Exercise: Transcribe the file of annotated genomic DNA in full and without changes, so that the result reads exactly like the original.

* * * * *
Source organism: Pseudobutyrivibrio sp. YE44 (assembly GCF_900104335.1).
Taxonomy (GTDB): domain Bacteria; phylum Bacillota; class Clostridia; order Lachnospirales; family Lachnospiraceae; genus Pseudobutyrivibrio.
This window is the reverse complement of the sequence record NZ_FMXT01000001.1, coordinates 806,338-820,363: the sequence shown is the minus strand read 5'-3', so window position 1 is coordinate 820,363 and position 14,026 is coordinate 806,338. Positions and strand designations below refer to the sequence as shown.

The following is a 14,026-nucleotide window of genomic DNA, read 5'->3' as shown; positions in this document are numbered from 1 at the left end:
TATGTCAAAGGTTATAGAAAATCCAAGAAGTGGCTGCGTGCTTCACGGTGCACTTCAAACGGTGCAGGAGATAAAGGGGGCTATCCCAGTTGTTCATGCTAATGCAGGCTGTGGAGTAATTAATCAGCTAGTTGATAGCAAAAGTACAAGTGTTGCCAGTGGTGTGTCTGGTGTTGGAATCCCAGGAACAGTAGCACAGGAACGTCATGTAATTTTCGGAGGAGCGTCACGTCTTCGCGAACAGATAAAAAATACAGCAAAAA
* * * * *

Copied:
Source organism: Pseudobutyrivibrio sp. YE44 (assembly GCF_900104335.1).
Taxonomy (GTDB): domain Bacteria; phylum Bacillota; class Clostridia; order Lachnospirales; family Lachnospiraceae; genus Pseudobutyrivibrio.
This window is the reverse complement of the sequence record NZ_FMXT01000001.1, coordinates 806,338-820,363: the sequence shown is the minus strand read 5'-3', so window position 1 is coordinate 820,363 and position 14,026 is coordinate 806,338. Positions and strand designations below refer to the sequence as shown.

The following is a 14,026-nucleotide window of genomic DNA, read 5'->3' as shown; positions in this document are numbered from 1 at the left end:
TATGTCAAAGGTTATAGAAAATCCAAGAAGTGGCTGCGTGCTTCACGGTGCACTTCAAACGGTGCAGGAGATAAAGGGGGCTATCCCAGTTGTTCATGCTAATGCAGGCTGTGGAGTAATTAATCAGCTAGTTGATAGCAAAAGTACAAGTGTTGCCAGTGGTGTGTCTGGTGTTGGAATCCCAGGAACAGTAGCACAGGAACGTCATGTAATTTTCGGAGGAGCGTCACGTCTTCGCGAACAGATAAAAAATACAGCAAAAA